latter.
Norway puts forward the 1935 Decree as the application of a traditional system of
delimitation in accordance with international law. In its view, international law takes into
account the diversity of facts and concedes that the delimitation must be adapted to the
special conditions obtaining in different regions. The Judgment notes that a Norwegian Decree
of 1812, as well as a number of subsequent texts (Decrees, Reports, and diplomatic
correspondence) show that the method of straight lines, imposed by geography, has been
established in the Norwegian system and consolidated by a constant and sufficiently long
practice. The application of this system encountered no opposition from other States. Even
the United Kingdom did not contest it for many years: it was only in 1933 that the United
Kingdom made a formal and definite protest. And yet, traditionally concerned with maritime
questions, it could not have been ignorant of the reiterated manifestations of Norwegian
practice, which was so well-known. The general toleration of the international community
therefore shows that the Norwegian system was not regarded as contrary to international law.
1. As opposed to usage
Parking Privileges for Diplomats Case, ILR 70, 396 (Fed. Admin. Ct., FRG)
Under the domestic law of many of these States, the reservation of parking space and
the issuing of the appropriate traffic orders are made by the police in the exercise of
their discretion and are not subject to judicial review (Portugal, Greece, Norway,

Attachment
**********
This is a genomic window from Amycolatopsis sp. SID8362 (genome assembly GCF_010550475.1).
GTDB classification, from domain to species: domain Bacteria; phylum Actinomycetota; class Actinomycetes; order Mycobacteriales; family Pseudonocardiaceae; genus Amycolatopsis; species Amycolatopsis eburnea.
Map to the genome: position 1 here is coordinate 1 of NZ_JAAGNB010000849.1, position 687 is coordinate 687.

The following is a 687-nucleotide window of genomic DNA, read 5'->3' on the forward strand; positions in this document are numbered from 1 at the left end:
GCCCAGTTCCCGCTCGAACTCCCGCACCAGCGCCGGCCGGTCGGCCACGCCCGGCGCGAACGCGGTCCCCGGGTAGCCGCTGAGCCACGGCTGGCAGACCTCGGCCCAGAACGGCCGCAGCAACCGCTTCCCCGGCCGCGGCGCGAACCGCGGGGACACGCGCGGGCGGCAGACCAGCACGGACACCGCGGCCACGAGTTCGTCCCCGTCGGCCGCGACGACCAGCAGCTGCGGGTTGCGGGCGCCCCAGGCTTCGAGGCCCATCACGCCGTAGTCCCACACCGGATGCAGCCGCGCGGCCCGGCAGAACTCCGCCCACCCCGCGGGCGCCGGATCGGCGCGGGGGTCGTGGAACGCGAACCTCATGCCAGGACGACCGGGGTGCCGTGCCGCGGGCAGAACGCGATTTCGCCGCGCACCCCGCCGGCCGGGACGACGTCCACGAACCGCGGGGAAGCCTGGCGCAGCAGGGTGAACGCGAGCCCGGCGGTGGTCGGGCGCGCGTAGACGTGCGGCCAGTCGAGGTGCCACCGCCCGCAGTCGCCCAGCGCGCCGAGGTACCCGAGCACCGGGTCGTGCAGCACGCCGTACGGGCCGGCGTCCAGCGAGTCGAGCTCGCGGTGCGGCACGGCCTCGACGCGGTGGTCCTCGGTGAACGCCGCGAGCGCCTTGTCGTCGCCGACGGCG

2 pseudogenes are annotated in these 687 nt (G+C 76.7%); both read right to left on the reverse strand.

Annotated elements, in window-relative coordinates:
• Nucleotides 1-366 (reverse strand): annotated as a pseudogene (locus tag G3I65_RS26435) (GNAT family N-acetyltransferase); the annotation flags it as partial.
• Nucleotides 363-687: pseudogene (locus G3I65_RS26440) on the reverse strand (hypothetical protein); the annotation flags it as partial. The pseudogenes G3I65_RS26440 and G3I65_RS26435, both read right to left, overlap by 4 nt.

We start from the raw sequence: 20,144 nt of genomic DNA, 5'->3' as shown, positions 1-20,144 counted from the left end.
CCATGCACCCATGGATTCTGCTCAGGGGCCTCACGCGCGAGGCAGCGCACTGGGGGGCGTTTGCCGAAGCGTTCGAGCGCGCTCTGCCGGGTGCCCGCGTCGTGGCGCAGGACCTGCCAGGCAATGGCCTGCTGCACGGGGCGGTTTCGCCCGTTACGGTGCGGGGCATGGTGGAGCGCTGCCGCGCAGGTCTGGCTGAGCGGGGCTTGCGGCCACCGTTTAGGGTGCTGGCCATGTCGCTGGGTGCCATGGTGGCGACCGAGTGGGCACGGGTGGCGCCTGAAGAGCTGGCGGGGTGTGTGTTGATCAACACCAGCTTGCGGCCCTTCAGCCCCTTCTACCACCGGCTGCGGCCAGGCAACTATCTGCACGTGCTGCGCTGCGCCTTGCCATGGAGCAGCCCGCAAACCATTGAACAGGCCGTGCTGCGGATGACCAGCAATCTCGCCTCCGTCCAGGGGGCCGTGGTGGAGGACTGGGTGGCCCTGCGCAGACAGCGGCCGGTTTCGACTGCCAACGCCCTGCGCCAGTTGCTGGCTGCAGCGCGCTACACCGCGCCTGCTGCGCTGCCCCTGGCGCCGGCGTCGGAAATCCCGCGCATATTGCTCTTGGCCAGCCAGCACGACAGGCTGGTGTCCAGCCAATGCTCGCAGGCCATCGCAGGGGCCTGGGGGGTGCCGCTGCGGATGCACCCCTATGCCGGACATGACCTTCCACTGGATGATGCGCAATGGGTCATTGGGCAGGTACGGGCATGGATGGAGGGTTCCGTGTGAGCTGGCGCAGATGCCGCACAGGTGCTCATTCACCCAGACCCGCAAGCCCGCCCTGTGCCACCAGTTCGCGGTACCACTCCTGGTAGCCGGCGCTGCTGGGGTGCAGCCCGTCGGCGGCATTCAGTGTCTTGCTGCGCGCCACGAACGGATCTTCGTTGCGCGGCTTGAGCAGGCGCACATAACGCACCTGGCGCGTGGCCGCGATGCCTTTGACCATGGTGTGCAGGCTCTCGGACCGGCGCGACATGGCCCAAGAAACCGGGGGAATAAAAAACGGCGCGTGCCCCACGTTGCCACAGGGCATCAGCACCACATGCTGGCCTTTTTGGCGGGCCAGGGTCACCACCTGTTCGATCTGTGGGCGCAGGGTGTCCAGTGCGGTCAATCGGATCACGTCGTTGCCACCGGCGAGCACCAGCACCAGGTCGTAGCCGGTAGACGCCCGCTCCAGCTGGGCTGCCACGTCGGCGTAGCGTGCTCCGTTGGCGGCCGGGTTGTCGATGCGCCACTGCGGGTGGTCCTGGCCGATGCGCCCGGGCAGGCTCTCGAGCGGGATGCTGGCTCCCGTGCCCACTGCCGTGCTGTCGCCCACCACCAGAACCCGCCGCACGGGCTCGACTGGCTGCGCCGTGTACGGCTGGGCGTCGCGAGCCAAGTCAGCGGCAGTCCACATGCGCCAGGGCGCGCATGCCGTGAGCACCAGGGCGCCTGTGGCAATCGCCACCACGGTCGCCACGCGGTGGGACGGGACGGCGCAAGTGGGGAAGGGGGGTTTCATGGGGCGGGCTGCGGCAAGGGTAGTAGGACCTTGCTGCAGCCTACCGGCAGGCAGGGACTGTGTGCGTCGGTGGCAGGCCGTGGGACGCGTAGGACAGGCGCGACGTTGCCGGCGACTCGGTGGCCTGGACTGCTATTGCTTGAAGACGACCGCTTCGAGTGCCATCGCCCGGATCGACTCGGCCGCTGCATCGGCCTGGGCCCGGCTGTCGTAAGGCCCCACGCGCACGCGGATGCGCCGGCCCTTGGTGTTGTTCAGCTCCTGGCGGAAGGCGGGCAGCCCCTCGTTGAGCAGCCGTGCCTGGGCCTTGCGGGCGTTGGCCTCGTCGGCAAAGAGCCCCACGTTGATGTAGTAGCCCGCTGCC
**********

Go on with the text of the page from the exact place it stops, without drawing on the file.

Sweden and Argentina). The conduct of the authorities in these States cannot be
regarded as evidence of the existence of a rule of customary international law.
There is no serious doubt that this is not a question of customary international law but
rather one of courtesy is supported by the fact that neither the Foreign Ministry nor any

1 Art. 59.

The decision of the Court has no binding force except between the parties and in respect of that particular case.

[2]

other administrative agencies have as yet presumed the existence of such an


obligation on the basis of international law.
The parking regulation which exempted diplomatic vehicles was illegal. German law did
not contain the necessary enabling legislation for such an exemption and it could not
be justified on the basis of existing international law. As a consequence, foreign
diplomats in Germany could not be granted special parking privileges.
2. Practice Uniformity, Consistency and Generality
Asylum Case, Columbia v. Peru, ICJ Reports (1950)
The ICJ recognised that the scope of Article 38 2 of the Statute of the International Court
of Justice encompassed bi-lateral and regional international customary norms as well as
general customary norms, in much the same way as it encompasses bilateral and
multilateral treaties. The Court also clarified that for custom to be definitively
proven, it must be continuously and uniformly executed.
1. Grant of Asylum, should it be Unilateral or Bilateral
[T]he Colombian Government has referred to a large number of particular cases in
which diplomatic asylum was in fact granted and respected. But it has not shown that
the alleged rule of unilateral and definitive qualification was invoked or that it was,